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Beets: Grow & Care for Beta vulgaris

Written by Iris

Aug 05 2021

Beets: Grow & Care for Beta vulgaris
Beets (Beta vulgaris) are great to eat fresh, baked, or canned. Both leaves and roots of Beets (Beta vulgaris) are edible. Beets (Beta vulgaris) is a typical kiwi vegetable that is easy to grow. Hardy, durable and not particularly fussy, Beets (Beta vulgaris) is ideal for both novice and experienced gardeners. Read our helpful guide on how to grow and care for Beets (Beta vulgaris).

How to Choose and Prepare a Planting Site

Beetroot prefers cool to warm climates. It needs at least 4 hours of full sun a day and grows best at the base of larger plants like capsicum and tomatoes or anywhere you've just grown leafy greens like lettuce and spinach. A little bit of shade won't hurt either.
Whether you're planting in pots or the garden, soil preparation is a must. Use a medium rich, well-drained soil that's been loosened with a garden fork. Mix in some compost and manure with a bit of blood and bone. Also add some boron, which is generally lacking in Australian soils. Mound the soil to improve drainage if necessary.
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When to Grow Beets (Beta vulgaris)

Sow seeds outdoors from mid-spring until the middle of summer. You can sow a couple of weeks earlier by using crop protection – for instance, grow them in greenhouse or hoop house borders, or sow into trays or pots under cover to plant out once temperatures outside have improved. In areas with scorching summers you'll need to avoid growing them in the hottest months, but you may be able to squeeze in a fall crop.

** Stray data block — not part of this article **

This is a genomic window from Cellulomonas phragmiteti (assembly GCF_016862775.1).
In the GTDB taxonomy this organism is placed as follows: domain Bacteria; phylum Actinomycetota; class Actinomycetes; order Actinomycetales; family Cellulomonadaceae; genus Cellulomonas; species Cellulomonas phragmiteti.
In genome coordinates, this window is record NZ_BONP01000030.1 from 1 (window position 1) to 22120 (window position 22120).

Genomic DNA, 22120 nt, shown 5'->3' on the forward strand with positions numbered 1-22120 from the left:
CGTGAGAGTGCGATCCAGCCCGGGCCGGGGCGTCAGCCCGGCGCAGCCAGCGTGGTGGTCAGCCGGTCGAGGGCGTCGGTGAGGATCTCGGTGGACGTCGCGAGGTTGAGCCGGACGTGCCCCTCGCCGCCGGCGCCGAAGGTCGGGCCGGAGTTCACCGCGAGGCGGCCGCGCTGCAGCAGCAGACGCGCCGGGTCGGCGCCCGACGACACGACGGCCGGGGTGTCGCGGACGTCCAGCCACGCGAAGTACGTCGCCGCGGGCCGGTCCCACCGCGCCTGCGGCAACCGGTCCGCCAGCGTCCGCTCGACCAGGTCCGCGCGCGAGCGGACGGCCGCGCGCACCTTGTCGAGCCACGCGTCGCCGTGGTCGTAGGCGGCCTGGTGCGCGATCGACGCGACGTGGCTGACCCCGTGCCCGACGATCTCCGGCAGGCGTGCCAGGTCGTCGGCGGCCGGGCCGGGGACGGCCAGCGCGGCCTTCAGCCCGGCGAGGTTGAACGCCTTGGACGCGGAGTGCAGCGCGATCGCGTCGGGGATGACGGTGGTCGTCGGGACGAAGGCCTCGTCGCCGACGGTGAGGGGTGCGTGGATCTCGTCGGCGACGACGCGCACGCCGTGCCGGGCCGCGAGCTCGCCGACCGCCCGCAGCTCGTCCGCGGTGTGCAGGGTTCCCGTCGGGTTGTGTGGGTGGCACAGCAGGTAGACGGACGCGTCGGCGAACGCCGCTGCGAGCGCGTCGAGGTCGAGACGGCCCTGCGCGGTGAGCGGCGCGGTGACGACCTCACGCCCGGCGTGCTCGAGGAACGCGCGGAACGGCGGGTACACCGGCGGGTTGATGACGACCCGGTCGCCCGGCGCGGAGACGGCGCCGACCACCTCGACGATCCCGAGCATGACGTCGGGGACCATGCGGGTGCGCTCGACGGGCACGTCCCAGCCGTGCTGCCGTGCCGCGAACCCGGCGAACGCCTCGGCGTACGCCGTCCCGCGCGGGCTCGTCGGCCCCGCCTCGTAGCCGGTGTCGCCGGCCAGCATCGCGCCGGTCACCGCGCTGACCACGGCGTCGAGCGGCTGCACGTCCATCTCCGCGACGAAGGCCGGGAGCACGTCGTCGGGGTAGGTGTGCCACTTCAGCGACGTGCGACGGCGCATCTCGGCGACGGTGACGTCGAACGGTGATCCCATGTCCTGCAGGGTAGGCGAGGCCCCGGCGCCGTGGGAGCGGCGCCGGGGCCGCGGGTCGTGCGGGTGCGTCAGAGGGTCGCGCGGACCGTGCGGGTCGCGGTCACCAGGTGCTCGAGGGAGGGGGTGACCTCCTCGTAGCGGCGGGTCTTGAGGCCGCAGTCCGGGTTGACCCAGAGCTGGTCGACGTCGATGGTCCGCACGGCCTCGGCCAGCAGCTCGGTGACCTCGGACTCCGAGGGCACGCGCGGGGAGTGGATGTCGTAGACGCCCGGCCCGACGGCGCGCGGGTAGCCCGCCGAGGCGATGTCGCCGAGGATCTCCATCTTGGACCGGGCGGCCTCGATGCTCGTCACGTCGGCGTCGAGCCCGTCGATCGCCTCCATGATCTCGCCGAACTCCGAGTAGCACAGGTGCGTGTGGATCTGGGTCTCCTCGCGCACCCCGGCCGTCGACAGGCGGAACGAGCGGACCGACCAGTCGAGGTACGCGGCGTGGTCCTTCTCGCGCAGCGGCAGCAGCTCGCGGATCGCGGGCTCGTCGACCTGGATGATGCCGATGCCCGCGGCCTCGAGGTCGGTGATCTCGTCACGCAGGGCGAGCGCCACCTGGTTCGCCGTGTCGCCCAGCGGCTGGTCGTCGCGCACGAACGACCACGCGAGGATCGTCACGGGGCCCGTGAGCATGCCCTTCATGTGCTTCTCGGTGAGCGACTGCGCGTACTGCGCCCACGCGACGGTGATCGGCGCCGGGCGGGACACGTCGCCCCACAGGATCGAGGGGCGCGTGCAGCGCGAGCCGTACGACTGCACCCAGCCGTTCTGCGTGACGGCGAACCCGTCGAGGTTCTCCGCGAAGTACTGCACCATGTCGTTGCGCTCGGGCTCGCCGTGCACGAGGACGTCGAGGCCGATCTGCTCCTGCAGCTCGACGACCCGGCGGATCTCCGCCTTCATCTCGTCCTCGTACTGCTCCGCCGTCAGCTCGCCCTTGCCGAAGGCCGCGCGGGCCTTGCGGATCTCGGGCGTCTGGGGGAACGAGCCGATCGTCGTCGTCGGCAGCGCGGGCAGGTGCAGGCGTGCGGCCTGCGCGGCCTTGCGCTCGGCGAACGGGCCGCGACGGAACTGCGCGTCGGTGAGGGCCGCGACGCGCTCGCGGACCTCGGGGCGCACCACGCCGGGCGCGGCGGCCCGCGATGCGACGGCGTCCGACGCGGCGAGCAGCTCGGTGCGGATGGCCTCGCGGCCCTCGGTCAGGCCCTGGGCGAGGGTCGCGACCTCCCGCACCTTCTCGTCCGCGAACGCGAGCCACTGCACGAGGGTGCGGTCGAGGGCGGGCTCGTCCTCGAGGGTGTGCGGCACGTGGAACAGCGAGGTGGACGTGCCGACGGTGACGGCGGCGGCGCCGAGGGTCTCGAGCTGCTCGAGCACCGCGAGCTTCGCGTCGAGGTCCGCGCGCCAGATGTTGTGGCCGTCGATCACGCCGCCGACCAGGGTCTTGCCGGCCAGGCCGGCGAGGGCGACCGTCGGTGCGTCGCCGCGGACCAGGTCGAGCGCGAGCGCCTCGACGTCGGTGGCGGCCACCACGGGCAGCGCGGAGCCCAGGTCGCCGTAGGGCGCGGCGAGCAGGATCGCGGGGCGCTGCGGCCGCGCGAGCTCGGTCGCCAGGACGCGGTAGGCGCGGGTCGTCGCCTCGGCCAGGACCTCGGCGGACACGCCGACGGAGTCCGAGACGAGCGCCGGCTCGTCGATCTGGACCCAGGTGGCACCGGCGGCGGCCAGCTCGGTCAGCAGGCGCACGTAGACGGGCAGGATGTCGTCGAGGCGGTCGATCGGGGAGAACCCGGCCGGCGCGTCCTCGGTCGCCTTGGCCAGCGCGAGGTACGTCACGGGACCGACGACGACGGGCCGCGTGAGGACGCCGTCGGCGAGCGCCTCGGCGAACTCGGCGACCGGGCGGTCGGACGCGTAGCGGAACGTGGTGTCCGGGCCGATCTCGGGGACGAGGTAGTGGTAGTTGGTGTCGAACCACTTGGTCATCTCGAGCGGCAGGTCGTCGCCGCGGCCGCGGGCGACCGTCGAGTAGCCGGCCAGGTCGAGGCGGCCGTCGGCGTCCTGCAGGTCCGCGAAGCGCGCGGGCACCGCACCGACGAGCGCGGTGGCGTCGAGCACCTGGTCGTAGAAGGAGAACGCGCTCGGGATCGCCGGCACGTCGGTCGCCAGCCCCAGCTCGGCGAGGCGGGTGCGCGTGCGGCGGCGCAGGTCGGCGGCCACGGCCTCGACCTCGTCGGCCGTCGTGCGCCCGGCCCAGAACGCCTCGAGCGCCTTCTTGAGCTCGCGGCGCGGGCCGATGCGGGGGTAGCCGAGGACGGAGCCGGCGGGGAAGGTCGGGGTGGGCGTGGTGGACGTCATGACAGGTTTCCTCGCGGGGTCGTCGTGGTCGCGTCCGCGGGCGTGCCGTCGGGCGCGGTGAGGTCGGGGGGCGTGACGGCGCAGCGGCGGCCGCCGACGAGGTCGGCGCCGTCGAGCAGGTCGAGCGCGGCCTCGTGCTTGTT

You can use our Garden Planner to work out exactly when to sow beets in your area. The software uses your location to set personalized sowing dates for your garden. Just click on the Plant List that accompanies your plan to find out exactly when you can expect to sow and harvest. If you add a season extender such as a hoop house or row cover to your beets, the dates in the Plant List will automatically adjust to take into account the additional warmth.
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How to Grow Beets (Beta vulgaris)

Steps for Beets (Beta vulgaris) Propagation with Seeds

Sow beetroot seeds outdoors from mid-April to late June, into a shallow drill, 1cm deep. Space seeds 10cm apart, with 30cm between rows. Being a root crop, it does best if the soil is free of large stones, and prefers light to fairly heavy soil.
For an early beetroot crop, select a variety known for its resistance to bolting and sow under cloches from the beginning of March.
It’s worth ‘station sowing’ beetroot to ensure a good crop. This means sowing two seeds at each location and thinning later to one seedling – the thinned seedlings are delicious eaten raw in salads. Label the row, then water along its length.
Beetroot grows well in large containers of sifted garden soil or high-quality compost. It’s an attractive crop and perfect for an ornamental kitchen garden.

How to Care for Beets (Beta vulgaris)

Light

Because beets are generally grown as a root crop, they will do best in full sun but should do fine in part shade. You can tuck beets in between taller plants in the garden.

Soil

Prefers well-drained sandy loam to silt loam soil, high in organic matter, with pH between 6.5 and 7 and free of large stones. Good soil structure is important because growth is improved by good soil aeration.    Beets grow poorly in acid soil. They tolerate low fertility but require consistent moisture. Do not plant in soils with pH less than 6.0. Beets use boron inefficiently. Boron is less available in soils with high pH and high organic matter. Corky black areas in the roots indicate boron deficiency.

Water

Provide at least 1 inch of water every week. Mulching will help to keep the soil from drying out and getting too warm.
Temperature and Humidity